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Hello Guys,

I've been able to make contact with Bruce and we've talked some. What he says I believe would be of general interest here so I asked if he minded if I reposted out conversation here. I'll also add that he has now applied for membership at TwistyPuzzles so he may be here soon himself.

Quote:
Hi Carl,

Yes, I noticed the thread on the Twisty Puzzles forum a little while after my previous reply to you. I am not a member of that forum. You can certainly share what I say on the forum. I suppose I'll try registering. It seems to me some time ago, there were times where either new members weren't being allowed, or needed a recommendation from another member or something like that. I never bothered to try to register. Perhaps now someone just has to convince the administrators that one is not a spammer to get approved, so maybe I'll give it a try.

I felt that the Hamiltonian circuit problem was an easier problem than the God's number problem. The God's number problem (for face turn metric) was solved first, but it took a huge amount of computer processing power to accomplish it. The Hamiltonian circuit problem, on the other hand, did not require very much computer processing power, and I only needed to use my own computers. So I still think this was an easier problem. The way the Cayley graph can be said to look the same from any node (and similarly for each subgroup) is a key that allows this big problem to be divided up into smaller problems.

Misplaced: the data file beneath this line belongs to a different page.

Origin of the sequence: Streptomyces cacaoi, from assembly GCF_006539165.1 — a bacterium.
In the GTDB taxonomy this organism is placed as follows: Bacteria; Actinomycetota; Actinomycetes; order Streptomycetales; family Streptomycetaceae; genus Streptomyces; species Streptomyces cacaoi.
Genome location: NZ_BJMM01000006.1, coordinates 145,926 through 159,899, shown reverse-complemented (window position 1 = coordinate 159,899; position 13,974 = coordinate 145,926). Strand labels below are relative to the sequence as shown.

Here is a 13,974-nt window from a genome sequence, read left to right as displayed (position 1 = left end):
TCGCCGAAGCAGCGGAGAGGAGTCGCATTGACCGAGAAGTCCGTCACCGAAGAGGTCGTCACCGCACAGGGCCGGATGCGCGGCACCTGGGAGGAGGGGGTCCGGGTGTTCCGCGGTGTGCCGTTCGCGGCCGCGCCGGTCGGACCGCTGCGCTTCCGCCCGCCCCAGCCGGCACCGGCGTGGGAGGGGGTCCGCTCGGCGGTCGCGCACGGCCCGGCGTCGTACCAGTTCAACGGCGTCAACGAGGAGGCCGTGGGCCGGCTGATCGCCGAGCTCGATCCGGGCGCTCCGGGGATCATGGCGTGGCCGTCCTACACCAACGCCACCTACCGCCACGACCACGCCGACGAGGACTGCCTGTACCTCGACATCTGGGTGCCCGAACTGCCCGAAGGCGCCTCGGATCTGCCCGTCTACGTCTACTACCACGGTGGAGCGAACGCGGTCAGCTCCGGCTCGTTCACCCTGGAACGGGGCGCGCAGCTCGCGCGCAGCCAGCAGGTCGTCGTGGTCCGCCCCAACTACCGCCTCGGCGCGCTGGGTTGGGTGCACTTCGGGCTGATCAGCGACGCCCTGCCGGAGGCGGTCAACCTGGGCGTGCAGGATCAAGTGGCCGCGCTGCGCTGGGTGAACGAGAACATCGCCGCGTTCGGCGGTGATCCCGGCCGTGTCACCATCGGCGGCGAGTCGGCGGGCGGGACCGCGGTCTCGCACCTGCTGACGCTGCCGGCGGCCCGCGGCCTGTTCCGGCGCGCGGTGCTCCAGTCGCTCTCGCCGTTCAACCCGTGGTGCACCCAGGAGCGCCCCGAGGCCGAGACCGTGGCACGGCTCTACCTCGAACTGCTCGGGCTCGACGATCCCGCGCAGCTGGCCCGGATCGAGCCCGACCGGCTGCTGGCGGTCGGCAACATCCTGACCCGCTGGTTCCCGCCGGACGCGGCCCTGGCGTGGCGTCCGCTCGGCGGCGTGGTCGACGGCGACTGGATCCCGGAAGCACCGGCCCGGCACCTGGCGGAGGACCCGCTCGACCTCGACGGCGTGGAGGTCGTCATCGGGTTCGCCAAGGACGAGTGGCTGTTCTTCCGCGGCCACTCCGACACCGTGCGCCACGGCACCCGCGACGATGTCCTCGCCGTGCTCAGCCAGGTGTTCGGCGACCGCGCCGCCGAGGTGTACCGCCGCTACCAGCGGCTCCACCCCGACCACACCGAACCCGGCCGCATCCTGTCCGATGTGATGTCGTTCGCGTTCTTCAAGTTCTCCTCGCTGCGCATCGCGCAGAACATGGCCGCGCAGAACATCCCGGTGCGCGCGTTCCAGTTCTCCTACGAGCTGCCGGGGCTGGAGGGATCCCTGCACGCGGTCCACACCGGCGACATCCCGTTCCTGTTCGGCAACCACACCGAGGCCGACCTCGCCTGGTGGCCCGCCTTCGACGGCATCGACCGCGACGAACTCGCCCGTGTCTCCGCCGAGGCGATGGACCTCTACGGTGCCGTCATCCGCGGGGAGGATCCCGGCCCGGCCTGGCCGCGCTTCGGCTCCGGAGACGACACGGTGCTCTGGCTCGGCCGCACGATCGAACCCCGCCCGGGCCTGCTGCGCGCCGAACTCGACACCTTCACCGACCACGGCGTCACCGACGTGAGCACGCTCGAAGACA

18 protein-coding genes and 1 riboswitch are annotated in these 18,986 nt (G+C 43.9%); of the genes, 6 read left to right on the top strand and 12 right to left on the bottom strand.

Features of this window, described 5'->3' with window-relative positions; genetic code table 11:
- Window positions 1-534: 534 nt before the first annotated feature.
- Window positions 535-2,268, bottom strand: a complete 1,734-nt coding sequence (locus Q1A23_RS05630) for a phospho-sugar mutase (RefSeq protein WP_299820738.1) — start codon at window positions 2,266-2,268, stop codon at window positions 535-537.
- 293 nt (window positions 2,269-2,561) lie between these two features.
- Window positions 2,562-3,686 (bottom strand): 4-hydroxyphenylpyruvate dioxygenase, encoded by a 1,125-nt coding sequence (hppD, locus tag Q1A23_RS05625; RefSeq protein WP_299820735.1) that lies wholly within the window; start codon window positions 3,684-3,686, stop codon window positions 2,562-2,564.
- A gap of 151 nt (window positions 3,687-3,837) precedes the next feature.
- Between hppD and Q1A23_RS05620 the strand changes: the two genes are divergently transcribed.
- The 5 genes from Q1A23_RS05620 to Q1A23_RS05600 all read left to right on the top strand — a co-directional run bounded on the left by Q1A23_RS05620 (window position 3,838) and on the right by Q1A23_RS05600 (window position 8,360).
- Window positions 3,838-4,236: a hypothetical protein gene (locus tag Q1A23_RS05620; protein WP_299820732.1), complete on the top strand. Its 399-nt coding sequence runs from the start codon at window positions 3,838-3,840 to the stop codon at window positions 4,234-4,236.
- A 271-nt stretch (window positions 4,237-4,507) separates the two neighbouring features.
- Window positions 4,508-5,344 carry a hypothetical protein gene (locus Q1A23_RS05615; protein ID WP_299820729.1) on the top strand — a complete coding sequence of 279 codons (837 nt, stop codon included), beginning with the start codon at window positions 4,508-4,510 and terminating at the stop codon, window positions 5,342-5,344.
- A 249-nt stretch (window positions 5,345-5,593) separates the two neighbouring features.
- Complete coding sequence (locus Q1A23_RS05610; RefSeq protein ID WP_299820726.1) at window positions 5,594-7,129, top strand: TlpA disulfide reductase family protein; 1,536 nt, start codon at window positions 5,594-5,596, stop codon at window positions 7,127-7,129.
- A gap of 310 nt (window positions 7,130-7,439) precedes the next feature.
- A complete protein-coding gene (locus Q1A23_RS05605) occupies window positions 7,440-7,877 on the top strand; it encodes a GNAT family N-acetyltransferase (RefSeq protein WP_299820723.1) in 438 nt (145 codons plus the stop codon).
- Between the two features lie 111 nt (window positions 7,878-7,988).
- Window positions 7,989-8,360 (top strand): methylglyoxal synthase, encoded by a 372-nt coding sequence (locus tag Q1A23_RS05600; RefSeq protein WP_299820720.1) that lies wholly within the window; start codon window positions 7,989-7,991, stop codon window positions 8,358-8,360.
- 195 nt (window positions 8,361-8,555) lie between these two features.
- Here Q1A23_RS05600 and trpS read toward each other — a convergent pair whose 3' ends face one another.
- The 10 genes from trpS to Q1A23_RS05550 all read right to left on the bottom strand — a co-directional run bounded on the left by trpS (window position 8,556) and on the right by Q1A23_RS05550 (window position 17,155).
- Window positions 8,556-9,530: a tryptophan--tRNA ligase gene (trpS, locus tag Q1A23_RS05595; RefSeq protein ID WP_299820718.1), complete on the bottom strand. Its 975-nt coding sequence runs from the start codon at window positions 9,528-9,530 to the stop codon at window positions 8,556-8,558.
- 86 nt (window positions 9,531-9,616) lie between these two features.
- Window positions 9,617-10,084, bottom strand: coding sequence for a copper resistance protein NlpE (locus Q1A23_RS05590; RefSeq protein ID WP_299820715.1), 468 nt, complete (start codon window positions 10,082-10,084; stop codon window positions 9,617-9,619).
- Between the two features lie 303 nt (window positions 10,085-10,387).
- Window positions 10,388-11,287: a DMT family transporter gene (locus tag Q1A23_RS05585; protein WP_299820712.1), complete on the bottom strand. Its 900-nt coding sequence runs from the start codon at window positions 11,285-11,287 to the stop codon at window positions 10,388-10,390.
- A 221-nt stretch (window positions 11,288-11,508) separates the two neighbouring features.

I kept quiet about working on the problem since I didn't want to get extra attention to the problem and might challenge others to try to beat me to a solution.

I have only "published" it online. I have not had it published in a mathematical journal. Nor has anyone yet independently validated it to my knowledge. I may have to look to getting it published in a peer-reviewed journal in order to get it independently validated.

I was not familiar with the complex 3x3x3. Currently, I don't feel that this puzzle is of sufficient general interest to make me feel it worth my time to work on a Hamiltonian circuit for it. I've taken a look at Andreas's GAP file, and from that it looks like it's still 6 generators and 3 pairs of commuting generators. So it looks to me that you have the same number of levels, but very much larger numbers of cosets at each level. So one would need to subdivide these levels somehow so as to deal with reasonable size numbers.